Ill. mom settles suit over son's stun gun death
By Jim Suhr
EAST ST. LOUIS, Ill. — The mother of a teenager who died after being shocked with a stun gun during a 2006 confrontation with police in a southwestern Illinois community has settled her wrongful-death lawsuit, still outraged the officers likely won't be charged.
Rita Cummings on Sunday confirmed that the recent settlement with the city of Jerseyville, Ill., involved a monetary payout in the death of her only child, Roger Holyfield. But the mother, in a telephone interview from her home in Dow, Ill., declined to be more specific.
Messages left Sunday with Jerseyville Police Chief Brad Blackorby were not immediately returned.
Holyfield was 17 on Oct. 28, 2006, when officers in Jerseyville, a community of about 8,000 roughly 50 miles from St. Louis, shocked the Dow teenager at least twice with the stun gun. Officers say the teen turned combative after they approached him while he was carrying a Bible and a cordless telephone and shouting "I want Jesus."
Police have said Holyfield would not acknowledge the officers who tried to calm him, then became combative and was shot with a stun gun -- once after ignoring their warnings, then again when he continued struggling.
Cummings, 40, said her son died at the scene, but emergency workers at the local hospital managed to restart his heart. Holyfield was declared dead the next day at a St. Louis hospital.
A special prosecutor appointed to review the matter later found that two Jerseyville police officers involved in the confrontation were not criminally responsible for Holyfield's death. Chuck Colburn ruled that the officers "acted in a manner that they had been taught was a safe way to use the instrument," and that they did not possess the mental state or recklessness to be held criminally responsible.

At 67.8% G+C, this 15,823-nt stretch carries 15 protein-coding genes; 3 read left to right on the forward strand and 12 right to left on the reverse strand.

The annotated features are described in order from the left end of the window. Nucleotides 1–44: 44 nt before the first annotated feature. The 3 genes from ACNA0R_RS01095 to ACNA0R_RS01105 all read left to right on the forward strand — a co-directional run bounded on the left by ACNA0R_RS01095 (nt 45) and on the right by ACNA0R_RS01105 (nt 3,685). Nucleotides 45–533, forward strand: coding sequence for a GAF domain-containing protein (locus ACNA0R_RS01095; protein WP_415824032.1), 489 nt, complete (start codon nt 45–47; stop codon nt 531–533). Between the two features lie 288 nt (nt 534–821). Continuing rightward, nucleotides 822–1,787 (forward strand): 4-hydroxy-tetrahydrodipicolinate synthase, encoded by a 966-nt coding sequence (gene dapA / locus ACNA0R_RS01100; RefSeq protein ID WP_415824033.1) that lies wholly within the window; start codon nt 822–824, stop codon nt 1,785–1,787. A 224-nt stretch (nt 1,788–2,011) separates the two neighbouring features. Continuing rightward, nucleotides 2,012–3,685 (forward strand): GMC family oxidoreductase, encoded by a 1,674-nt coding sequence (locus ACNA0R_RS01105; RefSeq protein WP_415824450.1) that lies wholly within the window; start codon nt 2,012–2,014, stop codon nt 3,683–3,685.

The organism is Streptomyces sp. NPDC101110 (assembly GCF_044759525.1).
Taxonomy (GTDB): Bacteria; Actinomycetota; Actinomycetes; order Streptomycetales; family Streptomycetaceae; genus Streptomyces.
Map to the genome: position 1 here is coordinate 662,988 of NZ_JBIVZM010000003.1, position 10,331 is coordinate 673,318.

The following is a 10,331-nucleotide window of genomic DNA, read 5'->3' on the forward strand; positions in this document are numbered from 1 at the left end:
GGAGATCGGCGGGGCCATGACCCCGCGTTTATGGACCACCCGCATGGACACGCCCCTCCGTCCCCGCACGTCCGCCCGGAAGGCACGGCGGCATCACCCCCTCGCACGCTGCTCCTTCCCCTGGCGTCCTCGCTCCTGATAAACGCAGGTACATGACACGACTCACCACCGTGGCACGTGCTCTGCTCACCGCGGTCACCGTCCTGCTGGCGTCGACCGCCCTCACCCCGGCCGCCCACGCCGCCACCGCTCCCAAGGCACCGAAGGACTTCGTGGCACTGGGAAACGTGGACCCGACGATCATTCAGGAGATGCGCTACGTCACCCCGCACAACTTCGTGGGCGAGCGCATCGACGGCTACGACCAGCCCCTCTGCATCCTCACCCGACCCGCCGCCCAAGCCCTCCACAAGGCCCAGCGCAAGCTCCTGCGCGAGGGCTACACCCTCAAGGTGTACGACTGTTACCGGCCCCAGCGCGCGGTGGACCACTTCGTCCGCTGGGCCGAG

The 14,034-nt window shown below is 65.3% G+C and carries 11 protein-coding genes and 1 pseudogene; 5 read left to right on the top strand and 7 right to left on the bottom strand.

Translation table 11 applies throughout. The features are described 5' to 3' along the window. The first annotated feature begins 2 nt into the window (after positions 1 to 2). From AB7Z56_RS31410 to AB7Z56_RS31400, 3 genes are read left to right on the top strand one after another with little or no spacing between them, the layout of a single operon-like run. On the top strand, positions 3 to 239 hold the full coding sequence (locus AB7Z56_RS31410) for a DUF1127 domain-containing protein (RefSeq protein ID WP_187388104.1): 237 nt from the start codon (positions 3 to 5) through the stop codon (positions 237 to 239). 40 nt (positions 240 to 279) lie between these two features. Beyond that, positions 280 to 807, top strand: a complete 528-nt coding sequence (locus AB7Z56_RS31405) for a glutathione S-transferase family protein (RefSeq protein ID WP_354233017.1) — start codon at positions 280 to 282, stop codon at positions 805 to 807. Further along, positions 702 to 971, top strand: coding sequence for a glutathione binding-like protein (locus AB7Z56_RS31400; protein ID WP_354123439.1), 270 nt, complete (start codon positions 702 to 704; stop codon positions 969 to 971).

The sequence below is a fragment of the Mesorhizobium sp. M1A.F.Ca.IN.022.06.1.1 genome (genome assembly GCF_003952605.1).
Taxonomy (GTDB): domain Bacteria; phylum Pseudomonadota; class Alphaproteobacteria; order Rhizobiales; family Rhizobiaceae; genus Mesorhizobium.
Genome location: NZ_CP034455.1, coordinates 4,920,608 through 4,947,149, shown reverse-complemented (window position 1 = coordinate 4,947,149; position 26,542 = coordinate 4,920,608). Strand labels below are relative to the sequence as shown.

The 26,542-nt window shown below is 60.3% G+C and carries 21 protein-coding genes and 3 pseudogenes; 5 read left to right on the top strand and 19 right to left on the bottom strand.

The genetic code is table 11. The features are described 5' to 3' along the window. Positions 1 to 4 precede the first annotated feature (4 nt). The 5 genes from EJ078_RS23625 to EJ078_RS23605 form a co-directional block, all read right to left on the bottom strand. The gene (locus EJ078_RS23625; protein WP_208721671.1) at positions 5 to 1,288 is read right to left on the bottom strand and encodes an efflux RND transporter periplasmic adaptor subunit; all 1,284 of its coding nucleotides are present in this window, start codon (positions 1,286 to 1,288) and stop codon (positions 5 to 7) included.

Colburn cited the findings of Dr. Phillip Burch, a St. Louis pathologist who ruled Holyfield may have died as a result of an agitated mental state called "excited delirium" that some say can send the heart racing until it quits. The teen had no drugs in his system and died of "natural causes," Burch said.
Colburn wrote that Burch said Holyfield was more susceptible to "excited delirium" because of his well-documented history of mental illness.
"This unfortunate situation began with a common police-citizen encounter and evolved into a tragedy," Colburn wrote.
The city of Jerseyville has said Burch's findings exonerate the policemen who handled Holyfield, and that the two officers followed established policy and procedures regarding the use of force and the stun gun.
Cummings isn't buying that, insisting Sunday that the officers "won't have to stand up and take blame" and shocked her son with the stun gun even after he was handcuffed and face down.
"If things would not have happened that night, Roger would still be alive. He would not have died on his own," she said, still angry that the officers who confronted her son "haven't admitted any wrongdoing" and have eluded charges.
"I don't feel that justice has been served," she said. Charges "will never happen, so they get to get on with their lives like nothing. And I, every day, think about my son, and I'm without him because of them."
She said she settled the lawsuit to end the legal wrangling that "took a toll on me mentally and physically."
"I need to be able to move forward with my life and get some peace of mind," she said.
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